|Page 2 of 2 <|
Senate climate bill faces challenges
"There is nowhere near 60 votes for a nuclear power bill on its own. There's not 60 votes for a cap-and-trade bill as it's currently constructed," Graham said in an interview. He said combining the two measures is "the only way you'll get to 60 votes."
It is what Sierra Club Executive Director Carl Pope calls "the old formula for bipartisanship."
"They would agree on a goal, they would not agree exactly on the means to a goal, and they'd come up with a legislative solution that takes elements from both sides," he said.
And Graham, for his part, has become a lightning rod for controversy back home. On Oct. 22, the American Energy Alliance, an advocacy group funded in part by energy companies, launched a radio, TV and online advertising campaign in South Carolina that has cost "close to $300,000" so far, according to the group's spokesman, Patrick Creighton.
Featuring a Halloween theme, the TV commercial warns of "some scary stories coming out of Washington" and says, "The latest is Senator Lindsey Graham's support for a national energy tax called cap-and-trade."
Creighton said the group questions why Graham says a deal will help offshore drilling, which Congress has already allowed.
Groups backing the climate bill came to Graham's defense last week. They aired radio and television ads that featured state Sen. John Courson, a conservative Republican who became concerned about global warming after witnessing the decline of polar bears in Churchill, Manitoba.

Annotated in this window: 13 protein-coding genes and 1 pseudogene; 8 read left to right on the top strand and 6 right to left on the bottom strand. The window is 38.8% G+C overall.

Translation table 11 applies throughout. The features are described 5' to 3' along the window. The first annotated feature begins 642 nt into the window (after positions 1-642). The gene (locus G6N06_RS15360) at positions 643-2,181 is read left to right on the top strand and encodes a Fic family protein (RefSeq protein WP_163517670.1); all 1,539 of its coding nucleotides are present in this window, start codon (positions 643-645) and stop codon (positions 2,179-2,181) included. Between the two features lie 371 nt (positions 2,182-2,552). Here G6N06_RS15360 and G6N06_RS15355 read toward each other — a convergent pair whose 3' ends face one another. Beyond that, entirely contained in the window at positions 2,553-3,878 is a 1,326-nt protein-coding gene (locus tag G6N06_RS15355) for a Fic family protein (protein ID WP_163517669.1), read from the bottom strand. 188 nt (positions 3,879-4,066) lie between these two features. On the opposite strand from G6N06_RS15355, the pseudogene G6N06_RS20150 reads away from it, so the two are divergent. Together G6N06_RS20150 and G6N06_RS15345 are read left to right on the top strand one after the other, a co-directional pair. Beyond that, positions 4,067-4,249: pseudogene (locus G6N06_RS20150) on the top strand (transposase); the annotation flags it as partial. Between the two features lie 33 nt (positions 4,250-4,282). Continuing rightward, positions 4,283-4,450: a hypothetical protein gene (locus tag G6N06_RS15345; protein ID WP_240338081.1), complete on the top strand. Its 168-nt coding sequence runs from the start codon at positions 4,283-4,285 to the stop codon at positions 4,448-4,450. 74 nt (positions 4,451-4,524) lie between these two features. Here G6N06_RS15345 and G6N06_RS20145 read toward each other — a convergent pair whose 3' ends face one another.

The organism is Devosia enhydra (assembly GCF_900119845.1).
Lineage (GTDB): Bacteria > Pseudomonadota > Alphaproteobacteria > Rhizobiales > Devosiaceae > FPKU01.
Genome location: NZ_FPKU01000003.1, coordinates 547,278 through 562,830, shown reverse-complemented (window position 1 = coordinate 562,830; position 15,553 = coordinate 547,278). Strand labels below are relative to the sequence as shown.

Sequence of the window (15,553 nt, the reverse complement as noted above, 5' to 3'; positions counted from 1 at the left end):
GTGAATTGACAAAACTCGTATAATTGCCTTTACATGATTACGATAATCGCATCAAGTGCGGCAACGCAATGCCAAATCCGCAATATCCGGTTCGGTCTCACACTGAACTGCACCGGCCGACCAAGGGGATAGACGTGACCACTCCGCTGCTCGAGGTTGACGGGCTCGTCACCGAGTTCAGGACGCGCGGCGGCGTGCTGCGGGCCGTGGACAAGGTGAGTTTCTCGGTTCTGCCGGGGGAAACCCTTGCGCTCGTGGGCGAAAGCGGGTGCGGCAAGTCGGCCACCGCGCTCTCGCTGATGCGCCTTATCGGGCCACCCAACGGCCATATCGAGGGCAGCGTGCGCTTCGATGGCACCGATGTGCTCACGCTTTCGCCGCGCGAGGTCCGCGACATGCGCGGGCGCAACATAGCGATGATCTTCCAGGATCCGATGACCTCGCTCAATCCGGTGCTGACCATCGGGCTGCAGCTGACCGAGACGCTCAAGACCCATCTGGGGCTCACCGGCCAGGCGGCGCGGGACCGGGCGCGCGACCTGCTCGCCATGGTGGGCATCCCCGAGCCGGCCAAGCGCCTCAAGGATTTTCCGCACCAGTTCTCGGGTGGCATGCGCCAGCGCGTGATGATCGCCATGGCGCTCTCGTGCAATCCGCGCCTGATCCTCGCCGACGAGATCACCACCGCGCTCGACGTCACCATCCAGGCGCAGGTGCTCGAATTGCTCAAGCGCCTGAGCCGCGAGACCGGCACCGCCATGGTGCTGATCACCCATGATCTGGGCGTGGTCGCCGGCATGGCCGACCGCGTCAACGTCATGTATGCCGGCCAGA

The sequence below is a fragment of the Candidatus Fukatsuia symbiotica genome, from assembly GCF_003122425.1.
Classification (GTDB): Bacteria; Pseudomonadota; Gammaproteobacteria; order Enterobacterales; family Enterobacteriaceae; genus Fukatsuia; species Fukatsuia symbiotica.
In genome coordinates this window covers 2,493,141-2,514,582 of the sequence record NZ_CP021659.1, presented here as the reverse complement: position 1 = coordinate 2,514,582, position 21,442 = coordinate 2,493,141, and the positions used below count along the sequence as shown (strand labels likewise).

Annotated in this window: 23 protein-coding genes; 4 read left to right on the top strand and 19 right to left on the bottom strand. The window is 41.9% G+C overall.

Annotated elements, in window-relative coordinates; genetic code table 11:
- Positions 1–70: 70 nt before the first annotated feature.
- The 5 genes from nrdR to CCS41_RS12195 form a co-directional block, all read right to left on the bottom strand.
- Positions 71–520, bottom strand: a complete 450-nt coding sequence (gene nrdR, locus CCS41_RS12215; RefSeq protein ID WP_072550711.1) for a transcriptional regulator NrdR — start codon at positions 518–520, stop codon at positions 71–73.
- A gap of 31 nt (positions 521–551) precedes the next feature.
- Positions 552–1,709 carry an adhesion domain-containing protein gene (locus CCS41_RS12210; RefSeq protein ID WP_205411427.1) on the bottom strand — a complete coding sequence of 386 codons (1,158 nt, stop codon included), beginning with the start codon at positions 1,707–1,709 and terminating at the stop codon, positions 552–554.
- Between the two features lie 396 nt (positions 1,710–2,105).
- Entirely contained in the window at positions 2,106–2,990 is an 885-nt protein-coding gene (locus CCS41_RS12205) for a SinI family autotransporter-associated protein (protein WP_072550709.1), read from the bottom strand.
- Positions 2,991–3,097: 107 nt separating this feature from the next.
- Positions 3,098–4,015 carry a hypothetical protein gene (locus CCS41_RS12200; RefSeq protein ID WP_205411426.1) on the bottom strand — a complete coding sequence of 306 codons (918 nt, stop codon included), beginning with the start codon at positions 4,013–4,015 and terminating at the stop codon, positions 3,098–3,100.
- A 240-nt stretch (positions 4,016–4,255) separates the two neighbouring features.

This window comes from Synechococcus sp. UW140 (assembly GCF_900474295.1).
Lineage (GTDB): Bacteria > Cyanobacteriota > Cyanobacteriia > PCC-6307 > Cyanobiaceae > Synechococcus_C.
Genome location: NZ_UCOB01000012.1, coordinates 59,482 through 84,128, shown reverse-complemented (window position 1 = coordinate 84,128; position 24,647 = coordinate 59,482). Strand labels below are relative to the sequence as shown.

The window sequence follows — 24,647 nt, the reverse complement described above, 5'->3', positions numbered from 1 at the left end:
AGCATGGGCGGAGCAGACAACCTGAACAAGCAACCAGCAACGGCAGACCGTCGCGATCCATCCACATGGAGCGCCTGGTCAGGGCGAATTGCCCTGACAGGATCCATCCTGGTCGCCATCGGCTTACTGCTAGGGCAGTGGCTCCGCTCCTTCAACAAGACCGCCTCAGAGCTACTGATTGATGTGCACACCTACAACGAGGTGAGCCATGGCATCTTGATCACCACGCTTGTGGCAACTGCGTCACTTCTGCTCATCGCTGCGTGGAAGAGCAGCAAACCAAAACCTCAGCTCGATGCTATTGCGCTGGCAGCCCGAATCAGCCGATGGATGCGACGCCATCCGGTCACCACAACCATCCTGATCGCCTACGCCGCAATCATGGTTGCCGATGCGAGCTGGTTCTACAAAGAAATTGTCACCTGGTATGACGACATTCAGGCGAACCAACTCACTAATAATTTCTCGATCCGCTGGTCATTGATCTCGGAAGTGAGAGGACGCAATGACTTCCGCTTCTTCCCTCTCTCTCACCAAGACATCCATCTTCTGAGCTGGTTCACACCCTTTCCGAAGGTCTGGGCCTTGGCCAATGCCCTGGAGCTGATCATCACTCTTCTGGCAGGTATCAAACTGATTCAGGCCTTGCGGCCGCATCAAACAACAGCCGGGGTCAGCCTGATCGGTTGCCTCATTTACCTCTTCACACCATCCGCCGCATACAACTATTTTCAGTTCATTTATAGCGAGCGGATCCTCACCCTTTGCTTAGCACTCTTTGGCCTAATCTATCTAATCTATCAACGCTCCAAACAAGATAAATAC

"Out-of-state interests are attacking our Senator Lindsey Graham," Courson says in an ad underwritten by Republicans for Environmental Protection, "because he's backing an energy plan that produces more power in America."
Sen. Tom Udall (D-N.M.), a member of the Environment and Public Works Committee, said he is optimistic that the parties can reach an accord because Americans are not divided along party lines on global warming. "Is there bipartisanship in the country? I think clearly there is," he said.
State lawmakers who came to advise the White House last week on climate saw a different picture. "We looked for any Republican, in any state legislature in the country, who supported a bill," recalled Minnesota state Rep. Jeremy Kalin. "We found not a one."